12:08pm PT by Eriq Gardner
Judge Allows 'Hawaii Five-O' Heirs to Pursue Agent Over 'Machiavellian Scheme'
Next month, ex-agent George Litto will go to trial in a $100 million lawsuit that alleges he has been cut out from financially participating in CBS' current hit reboot of Hawaii Five-O.
Litto claims that CBS dealt with the wrong party in entering into a deal for the crime drama. He's suing the trustees managing the estate of the widow of Hawaii Five-O creator Leonard Freeman as well as CBS for allegedly ignoring Litto's rights.
In advance of the trial, the trustees have moved forward in their own counterclaims thanks to an L.A. Superior Court judge's ruling late last week.
Litto has asserted that a joint company set up by him and the late Rose Freeman in the mid-1990s actually controls exploitation of Hawaii Five-O. But the Freeman heirs present a different picture.
STORY: Judge Drags CBS Back Into Lawsuit Over 'Hawaii Five-0' Profits
According to their cross-complaint, "Through a series of manipulative, harassing, abusive, and deceptive actions directed at Rose that spanned decades, Litto maneuvered himself into a position to take advantage of Rose by transforming his relationship with her from talent agent to possible producer, to partner, to having, according to him, total control over Hawaii Five-O. His goal was and is to take over the rights that the Trusts own in the Series and to direct revenues derived from the exploitation of such rights to himself. Litto, by commencing [his lawsuit], is now attempting to execute the final piece of his almost forty year Machiavellian scheme."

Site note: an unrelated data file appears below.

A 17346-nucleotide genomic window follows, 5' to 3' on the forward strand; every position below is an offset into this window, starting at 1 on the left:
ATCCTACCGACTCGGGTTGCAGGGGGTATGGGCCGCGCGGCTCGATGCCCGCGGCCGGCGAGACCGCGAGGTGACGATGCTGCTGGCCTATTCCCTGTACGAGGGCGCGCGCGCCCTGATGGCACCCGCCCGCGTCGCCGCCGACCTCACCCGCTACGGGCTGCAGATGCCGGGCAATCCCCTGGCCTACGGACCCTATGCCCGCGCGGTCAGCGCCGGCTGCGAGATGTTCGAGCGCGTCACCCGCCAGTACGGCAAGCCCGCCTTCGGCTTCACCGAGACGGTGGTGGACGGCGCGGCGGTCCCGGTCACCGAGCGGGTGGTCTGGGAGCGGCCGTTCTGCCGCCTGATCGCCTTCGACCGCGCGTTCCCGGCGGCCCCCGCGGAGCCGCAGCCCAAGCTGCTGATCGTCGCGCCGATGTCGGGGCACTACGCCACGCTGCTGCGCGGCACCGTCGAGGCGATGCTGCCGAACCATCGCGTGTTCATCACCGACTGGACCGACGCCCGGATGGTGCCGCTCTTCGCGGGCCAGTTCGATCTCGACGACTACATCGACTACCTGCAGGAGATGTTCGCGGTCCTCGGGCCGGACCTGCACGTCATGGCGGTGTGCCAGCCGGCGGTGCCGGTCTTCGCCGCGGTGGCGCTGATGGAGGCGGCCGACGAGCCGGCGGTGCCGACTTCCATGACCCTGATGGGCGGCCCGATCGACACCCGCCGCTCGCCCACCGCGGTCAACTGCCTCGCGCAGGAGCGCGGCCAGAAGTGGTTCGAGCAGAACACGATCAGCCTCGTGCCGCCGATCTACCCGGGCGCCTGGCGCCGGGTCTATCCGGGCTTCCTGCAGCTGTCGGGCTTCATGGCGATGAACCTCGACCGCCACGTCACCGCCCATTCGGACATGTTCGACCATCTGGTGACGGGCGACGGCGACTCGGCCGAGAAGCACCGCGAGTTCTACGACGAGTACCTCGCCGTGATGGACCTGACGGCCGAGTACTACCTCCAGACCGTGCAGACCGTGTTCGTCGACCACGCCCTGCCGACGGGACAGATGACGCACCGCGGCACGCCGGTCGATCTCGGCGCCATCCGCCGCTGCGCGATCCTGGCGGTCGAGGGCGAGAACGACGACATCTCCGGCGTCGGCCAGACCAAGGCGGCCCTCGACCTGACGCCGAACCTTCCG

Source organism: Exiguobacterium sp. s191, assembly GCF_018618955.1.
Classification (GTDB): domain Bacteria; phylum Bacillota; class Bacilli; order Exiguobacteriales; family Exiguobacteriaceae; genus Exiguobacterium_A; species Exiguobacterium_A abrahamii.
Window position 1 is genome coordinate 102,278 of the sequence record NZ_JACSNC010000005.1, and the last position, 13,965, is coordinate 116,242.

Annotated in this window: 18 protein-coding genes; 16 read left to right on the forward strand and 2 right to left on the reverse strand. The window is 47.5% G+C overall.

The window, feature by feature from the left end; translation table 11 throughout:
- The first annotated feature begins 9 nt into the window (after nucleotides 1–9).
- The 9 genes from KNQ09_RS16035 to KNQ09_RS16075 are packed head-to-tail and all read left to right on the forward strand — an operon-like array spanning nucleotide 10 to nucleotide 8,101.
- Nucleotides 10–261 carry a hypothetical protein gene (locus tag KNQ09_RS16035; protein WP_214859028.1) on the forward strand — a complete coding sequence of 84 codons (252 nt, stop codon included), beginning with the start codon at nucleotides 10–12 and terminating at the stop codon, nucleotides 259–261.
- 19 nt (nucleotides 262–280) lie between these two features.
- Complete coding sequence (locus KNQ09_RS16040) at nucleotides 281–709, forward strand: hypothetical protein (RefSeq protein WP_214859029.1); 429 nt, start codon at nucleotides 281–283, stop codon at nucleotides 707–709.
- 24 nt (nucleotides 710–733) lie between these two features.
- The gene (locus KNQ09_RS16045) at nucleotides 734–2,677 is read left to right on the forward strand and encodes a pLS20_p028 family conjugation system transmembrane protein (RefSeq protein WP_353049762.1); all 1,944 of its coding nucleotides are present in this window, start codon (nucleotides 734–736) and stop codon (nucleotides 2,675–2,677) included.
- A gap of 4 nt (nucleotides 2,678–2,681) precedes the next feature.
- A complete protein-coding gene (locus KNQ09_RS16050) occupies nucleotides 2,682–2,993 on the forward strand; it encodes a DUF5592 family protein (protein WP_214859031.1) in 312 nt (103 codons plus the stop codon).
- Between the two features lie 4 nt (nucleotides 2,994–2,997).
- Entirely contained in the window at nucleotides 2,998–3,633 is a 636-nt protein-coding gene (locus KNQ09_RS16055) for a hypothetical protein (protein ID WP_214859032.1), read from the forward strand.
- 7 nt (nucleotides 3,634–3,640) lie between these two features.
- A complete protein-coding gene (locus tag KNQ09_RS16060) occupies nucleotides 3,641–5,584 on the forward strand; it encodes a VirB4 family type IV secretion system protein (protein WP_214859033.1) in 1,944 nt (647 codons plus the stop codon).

Filed by attorney Michael Plonsker, the cross-complaint (read here) goes on to allege that Litto manipulated his former client's widow into transferring rights in the series and allowing him to control day-to-day management of a joint company.
Litto's own lawsuit presents the agreement to set up the company as one of teamwork. In the 1990s, Litto and Freeman were together battling CBS over who held the right to make a motion picture based on Hawaii Five-O. But the counterclaims say that the outcome was a "something for nothing" transfer of rights.
On Jan. 23, Judge Elizabeth Allen White overruled a demurrer from Litto's attorney. Among other determinations, she stated that the counterclaimants had sufficiently stated a cause of action for fraud in alleging that Litto had misrepresented the purpose of transferring reserved rights to Hawaii Five-O. The judge also overruled objections to claims of breach of fiduciary duty, breach of contract and breach of the implied covenant of good faith and fair dealing. (Litto is also being sued for "financial elder abuse" over a deal that Rose Freeman made when she was 67 years old.)
Judge White also refused to strike punitive damages being sought by the trustees. (Here's the ruling.)
It's unclear at the moment when the allegations in the cross-complaint will be tried at the same trial scheduled for Feb. 26 addressing Litto's claims. On Monday, Henry Gradstein, Litto's attorney, filed a motion to sever the cross-complaint. This will likely be examined at a pretrial status conference on Feb. 13.
Additionally, Litto is addressing the cross-complaint on the merits and wants the trustees' claims precluded as untimely. According to one of his legal filings, "The allegations underlying the Trusts' causes of action in the [second amended cross-complaint], even if true, relate to events that occurred well outside the applicable statutes of limitations for all of the causes of action."
Judge White will have to address this argument.
For now, the case not only concerns tens of millions of dollars in revenue from CBS' successful show, but also how an industry agent stepped up in the first place to be in the position to demand such spoils.